The Power of Systems Thinking
There’s been a lot of buzz recently about systems thinking. Systems thinking allows you to make sense of complex, dynamic events, groups, or organizations. It allows you to understand how they work, how they don’t work, and how they are getting feedback (or not).
What is Systems Thinking?
Systems Thinking is a way of making sense of complexity by focusing on three things:
- Independent parts (or people)
- The connections (or relationships) between them
- Feedback loops (additional elements that impact the system)
By breaking complex, dynamic systems into these components, it’s easier to understand them and easier to influence them.
You may be familiar with mechanical systems, for example, the heating and cooling in your house. Systems like these are stable and execute in a predictable, repeatable fashion.
In contrast, systems thinking allows you to make sense of systems that are highly variable and ever-changing. Systems such as forests, communities, families and even companies or teams. All of these are ever-changing, dynamic systems.
Feedback loops are external factors that impact the system. They can be reinforcing, which means they encourage the system to maintain its current trajectory, or they can be balancing and create change in a system (good, bad, or indifferent). For example, customer purchasing behavior is a feedback loop for retail stores- customers either buy items or don’t. That’s a pretty clear feedback loop. A report card is a feedback loop for a student- the student is either succeeding or failing or somewhere in the middle. That’s feedback. Awards are feedback loops for athletes- you either win awards and you have skill, or you don’t win awards, and you learn you need to work harder or quit.
What’s a Dynamic System? Some Examples
Dynamic systems are systems in motion. They’re the systems that don’t stand still. The are systems in which everything is changing all the time.
Meetings are dynamic systems. They’re comprised of a number of individuals, all with varying connections to one another, to the company, or outside of the company. Every meeting varies; it involves a unique group of people in a unique frame of mind, with unique backgrounds, with unique skill sets- that change and evolve. Think of a great meeting you’ve been part of — one with a clear agenda and participants who are prepared, ready to collaborate, and get work done. Now replace one of those participants with someone with a bad attitude, who isn’t prepared but dominates the conversation. Those two meetings will be completely different in experience and outcome. The meeting (system) was impacted by the change in one part and, subsequently, the connection between the parts and then the overall meeting.
Companies are systems. How the individuals that work at your company, the groups they are part of, and how they are organized is a system. How the company relates to competitors, partners, or customers is another system.
A sports locker room is a system. You might hear someone say that a player with a bad attitude, toxic behaviors, or other issues is a “cancer” to the team. What that means is that introducing one (toxic) new individual into the team system is going to negatively impact the whole team (system).
Why Does Systems Thinking Matter?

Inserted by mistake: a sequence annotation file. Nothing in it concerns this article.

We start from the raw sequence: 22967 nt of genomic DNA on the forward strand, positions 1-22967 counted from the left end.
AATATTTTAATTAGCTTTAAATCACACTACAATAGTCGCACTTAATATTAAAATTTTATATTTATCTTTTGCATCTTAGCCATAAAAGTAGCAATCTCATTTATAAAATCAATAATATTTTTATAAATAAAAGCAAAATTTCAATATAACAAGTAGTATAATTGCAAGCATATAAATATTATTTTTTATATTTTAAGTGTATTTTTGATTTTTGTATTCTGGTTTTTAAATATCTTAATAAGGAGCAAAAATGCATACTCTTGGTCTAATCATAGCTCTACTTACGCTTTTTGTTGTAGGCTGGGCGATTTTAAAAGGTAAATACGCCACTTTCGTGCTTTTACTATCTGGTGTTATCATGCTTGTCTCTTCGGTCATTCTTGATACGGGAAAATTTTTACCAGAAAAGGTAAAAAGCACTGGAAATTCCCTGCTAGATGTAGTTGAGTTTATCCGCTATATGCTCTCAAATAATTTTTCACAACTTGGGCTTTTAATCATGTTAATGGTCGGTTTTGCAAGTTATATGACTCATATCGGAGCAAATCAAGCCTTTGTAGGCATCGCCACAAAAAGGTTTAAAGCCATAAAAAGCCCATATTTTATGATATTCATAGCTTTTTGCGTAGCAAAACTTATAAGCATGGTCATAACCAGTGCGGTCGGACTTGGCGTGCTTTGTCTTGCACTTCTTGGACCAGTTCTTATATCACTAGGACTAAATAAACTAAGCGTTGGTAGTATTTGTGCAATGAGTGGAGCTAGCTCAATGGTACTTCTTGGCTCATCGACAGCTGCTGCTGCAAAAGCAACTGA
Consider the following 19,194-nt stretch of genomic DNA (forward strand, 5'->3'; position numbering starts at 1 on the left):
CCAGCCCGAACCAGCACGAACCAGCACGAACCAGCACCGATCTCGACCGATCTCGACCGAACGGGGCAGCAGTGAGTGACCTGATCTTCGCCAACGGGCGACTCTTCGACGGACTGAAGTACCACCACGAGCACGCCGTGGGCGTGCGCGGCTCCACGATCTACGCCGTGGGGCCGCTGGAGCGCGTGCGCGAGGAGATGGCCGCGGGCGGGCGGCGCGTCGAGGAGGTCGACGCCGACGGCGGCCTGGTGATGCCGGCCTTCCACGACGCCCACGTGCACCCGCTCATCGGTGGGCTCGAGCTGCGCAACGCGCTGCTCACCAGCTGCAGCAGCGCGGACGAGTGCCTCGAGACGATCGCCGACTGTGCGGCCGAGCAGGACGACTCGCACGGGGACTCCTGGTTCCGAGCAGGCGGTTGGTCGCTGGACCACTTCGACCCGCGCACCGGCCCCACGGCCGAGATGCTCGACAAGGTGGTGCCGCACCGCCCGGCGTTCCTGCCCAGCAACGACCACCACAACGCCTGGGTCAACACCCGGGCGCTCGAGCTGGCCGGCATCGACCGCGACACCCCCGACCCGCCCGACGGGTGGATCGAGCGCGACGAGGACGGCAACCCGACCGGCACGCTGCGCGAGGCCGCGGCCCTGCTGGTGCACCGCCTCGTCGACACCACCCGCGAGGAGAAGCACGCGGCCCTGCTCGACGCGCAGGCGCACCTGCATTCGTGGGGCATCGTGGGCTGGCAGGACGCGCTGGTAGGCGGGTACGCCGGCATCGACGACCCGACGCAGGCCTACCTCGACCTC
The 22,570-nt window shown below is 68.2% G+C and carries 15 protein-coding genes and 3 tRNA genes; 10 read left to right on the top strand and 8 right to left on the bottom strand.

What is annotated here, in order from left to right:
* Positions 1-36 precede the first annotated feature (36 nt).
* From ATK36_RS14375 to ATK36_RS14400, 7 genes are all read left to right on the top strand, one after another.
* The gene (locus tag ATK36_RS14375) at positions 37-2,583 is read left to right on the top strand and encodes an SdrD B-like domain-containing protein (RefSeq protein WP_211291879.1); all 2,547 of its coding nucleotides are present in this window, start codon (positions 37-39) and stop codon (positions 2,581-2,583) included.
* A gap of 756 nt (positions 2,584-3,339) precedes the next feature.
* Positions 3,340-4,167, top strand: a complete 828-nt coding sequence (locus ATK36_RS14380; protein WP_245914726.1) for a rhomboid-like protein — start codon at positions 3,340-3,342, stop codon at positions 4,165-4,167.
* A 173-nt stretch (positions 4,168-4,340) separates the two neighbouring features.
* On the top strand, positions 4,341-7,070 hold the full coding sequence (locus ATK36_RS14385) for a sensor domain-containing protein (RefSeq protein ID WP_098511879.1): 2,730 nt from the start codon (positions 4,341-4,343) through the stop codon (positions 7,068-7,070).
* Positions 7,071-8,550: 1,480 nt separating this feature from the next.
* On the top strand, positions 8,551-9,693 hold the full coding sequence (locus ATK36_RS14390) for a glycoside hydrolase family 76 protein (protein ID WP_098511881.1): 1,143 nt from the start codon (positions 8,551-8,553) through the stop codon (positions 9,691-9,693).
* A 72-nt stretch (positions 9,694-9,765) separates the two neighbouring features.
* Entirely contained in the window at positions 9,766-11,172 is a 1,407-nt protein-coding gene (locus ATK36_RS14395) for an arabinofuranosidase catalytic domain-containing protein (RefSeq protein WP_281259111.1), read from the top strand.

Systems thinking matters because whether we like them or not, we all exist in systems. We’re independent parts, and we make connections. We also provide feedback loops. Thinking about these systems provides visibility and valuable insights. It can also empower and enable you to make changes in systems.
Making change can feel impossible, regardless of the size or scope of your organization or the change you hope to make. Using a systems thinking framework can make it easier. We use Donella Meadows’ list of the twelve places to intervene in a system* as a guide. This helps identify the best places to intervene (or make a change), compared against the size of an impact one can expect to see as a result. You can then determine what actions need to be taken to reach a desired outcome:
As you might imagine, it’s easier to affect lower-impact places, and it’s harder to make higher-impact changes.
In a previous post (How Work Gets Done), we wrote about how thinking in systems can also help you understand how a team works — or doesn’t.**
This is a valuable resource in understanding how you can apply systems thinking immediately.
Systems thinking can also help you consider your feedback sources. Are you only getting positive or reinforcing feedback? If so, you will only be encouraged to do the same thing, the same way as you have always done. If you’re also seeking negative or balancing feedback, you can expect to learn about improvements, opportunities, and potential changes as well
- Everything’s a system. We’re all independent parts, and we’re all connected.
- You can impact systems by understanding them and then determining the best places to intervene.
- Feedback loops are essential. Make sure you’re getting the right feedback.
- And remember, they say, if you find someone in a company doing something stupid, you can bet there’s something in the system that rewards them for doing so. Make positive changes in your systems.
Interested in learning more about Systems Thinking?
More from Northome Group:
*Environmentalist, educator, and author Donella Meadows was the author of the book, “Thinking in Systems,” which introduced the idea of using systems thinking to understand how things work, identify root problem causes, see new opportunities, make better decisions, and adapt to changing circumstances. She also authored the article “Places to Intervene in a System.”
**In this context, “system” and “ecosystem” are interchangeable.